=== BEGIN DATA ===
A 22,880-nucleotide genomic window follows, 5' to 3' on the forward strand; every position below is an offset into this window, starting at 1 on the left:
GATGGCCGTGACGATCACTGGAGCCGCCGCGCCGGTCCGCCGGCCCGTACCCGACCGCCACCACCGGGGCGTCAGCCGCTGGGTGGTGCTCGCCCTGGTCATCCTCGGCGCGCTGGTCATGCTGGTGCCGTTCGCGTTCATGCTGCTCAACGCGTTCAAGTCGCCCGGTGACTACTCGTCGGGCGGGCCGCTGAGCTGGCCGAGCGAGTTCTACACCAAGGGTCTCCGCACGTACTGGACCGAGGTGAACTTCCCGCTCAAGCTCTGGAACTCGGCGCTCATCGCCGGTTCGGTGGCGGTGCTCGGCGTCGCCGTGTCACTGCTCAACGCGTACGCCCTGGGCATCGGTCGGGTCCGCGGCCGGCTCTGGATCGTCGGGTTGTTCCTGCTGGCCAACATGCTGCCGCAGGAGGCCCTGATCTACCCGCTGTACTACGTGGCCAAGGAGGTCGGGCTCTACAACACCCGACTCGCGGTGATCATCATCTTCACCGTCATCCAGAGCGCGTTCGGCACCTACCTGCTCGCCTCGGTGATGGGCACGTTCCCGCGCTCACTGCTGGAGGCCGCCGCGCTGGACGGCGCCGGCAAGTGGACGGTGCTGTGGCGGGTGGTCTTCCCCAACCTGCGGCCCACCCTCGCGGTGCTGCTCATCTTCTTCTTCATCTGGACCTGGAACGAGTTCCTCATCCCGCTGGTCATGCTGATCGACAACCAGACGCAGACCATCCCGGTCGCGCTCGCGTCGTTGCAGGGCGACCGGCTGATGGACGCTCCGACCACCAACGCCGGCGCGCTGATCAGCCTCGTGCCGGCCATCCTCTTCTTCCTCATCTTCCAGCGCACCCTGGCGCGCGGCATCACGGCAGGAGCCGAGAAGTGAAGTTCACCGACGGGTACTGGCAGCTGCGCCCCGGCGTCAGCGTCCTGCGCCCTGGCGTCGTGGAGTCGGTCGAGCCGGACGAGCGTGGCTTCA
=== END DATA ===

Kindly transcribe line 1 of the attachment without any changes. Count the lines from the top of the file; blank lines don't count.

A 22,880-nucleotide genomic window follows, 5' to 3' on the forward strand; every position below is an offset into this window, starting at 1 on the left: